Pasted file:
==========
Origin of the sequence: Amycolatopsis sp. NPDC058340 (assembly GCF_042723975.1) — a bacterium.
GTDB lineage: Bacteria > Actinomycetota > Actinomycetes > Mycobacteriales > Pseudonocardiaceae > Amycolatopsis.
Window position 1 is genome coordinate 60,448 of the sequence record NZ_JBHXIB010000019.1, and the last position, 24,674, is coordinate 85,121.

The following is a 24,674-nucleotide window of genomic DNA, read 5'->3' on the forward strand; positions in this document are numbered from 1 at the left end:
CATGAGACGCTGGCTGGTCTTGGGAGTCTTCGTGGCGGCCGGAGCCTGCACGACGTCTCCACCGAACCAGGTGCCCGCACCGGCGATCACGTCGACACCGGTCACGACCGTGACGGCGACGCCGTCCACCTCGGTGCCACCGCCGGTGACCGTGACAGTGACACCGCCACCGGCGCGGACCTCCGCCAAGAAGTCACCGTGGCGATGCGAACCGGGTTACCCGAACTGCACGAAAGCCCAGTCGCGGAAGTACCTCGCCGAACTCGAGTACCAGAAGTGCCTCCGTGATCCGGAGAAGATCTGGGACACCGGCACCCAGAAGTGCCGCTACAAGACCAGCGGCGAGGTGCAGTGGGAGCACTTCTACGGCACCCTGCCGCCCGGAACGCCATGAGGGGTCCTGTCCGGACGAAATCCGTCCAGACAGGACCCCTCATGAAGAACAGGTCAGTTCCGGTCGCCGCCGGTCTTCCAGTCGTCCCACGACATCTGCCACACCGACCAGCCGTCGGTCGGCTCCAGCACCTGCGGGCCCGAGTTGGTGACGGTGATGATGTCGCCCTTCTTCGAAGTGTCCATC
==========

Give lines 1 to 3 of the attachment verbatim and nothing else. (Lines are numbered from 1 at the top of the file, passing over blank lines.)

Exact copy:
Origin of the sequence: Amycolatopsis sp. NPDC058340 (assembly GCF_042723975.1) — a bacterium.
GTDB lineage: Bacteria > Actinomycetota > Actinomycetes > Mycobacteriales > Pseudonocardiaceae > Amycolatopsis.
Window position 1 is genome coordinate 60,448 of the sequence record NZ_JBHXIB010000019.1, and the last position, 24,674, is coordinate 85,121.